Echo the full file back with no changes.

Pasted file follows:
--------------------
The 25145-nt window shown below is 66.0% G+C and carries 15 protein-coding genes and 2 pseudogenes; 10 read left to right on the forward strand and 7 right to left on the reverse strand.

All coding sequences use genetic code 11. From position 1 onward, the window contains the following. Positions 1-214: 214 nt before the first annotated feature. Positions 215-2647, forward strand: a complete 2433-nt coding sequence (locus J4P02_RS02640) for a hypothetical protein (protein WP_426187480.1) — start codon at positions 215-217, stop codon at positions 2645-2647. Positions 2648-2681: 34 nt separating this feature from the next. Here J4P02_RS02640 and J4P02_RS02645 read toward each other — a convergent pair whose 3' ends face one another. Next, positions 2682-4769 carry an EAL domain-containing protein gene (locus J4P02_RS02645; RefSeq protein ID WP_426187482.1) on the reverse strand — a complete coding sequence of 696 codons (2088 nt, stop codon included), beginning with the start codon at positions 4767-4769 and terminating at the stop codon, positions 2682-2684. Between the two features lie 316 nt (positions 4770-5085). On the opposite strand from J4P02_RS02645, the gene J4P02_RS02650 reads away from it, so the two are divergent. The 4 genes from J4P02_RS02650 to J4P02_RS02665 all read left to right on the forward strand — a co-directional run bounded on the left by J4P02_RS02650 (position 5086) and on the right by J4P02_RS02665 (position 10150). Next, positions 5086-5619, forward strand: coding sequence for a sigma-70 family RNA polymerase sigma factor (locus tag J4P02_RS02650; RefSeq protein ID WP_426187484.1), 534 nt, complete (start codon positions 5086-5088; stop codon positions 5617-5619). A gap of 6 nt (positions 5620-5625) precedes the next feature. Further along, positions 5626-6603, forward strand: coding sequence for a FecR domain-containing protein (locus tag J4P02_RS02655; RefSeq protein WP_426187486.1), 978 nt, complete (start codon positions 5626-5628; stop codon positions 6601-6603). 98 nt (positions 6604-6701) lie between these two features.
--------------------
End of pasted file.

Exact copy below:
The 25145-nt window shown below is 66.0% G+C and carries 15 protein-coding genes and 2 pseudogenes; 10 read left to right on the forward strand and 7 right to left on the reverse strand.

All coding sequences use genetic code 11. From position 1 onward, the window contains the following. Positions 1-214: 214 nt before the first annotated feature. Positions 215-2647, forward strand: a complete 2433-nt coding sequence (locus J4P02_RS02640) for a hypothetical protein (protein WP_426187480.1) — start codon at positions 215-217, stop codon at positions 2645-2647. Positions 2648-2681: 34 nt separating this feature from the next. Here J4P02_RS02640 and J4P02_RS02645 read toward each other — a convergent pair whose 3' ends face one another. Next, positions 2682-4769 carry an EAL domain-containing protein gene (locus J4P02_RS02645; RefSeq protein ID WP_426187482.1) on the reverse strand — a complete coding sequence of 696 codons (2088 nt, stop codon included), beginning with the start codon at positions 4767-4769 and terminating at the stop codon, positions 2682-2684. Between the two features lie 316 nt (positions 4770-5085). On the opposite strand from J4P02_RS02645, the gene J4P02_RS02650 reads away from it, so the two are divergent. The 4 genes from J4P02_RS02650 to J4P02_RS02665 all read left to right on the forward strand — a co-directional run bounded on the left by J4P02_RS02650 (position 5086) and on the right by J4P02_RS02665 (position 10150). Next, positions 5086-5619, forward strand: coding sequence for a sigma-70 family RNA polymerase sigma factor (locus tag J4P02_RS02650; RefSeq protein ID WP_426187484.1), 534 nt, complete (start codon positions 5086-5088; stop codon positions 5617-5619). A gap of 6 nt (positions 5620-5625) precedes the next feature. Further along, positions 5626-6603, forward strand: coding sequence for a FecR domain-containing protein (locus tag J4P02_RS02655; RefSeq protein WP_426187486.1), 978 nt, complete (start codon positions 5626-5628; stop codon positions 6601-6603). 98 nt (positions 6604-6701) lie between these two features.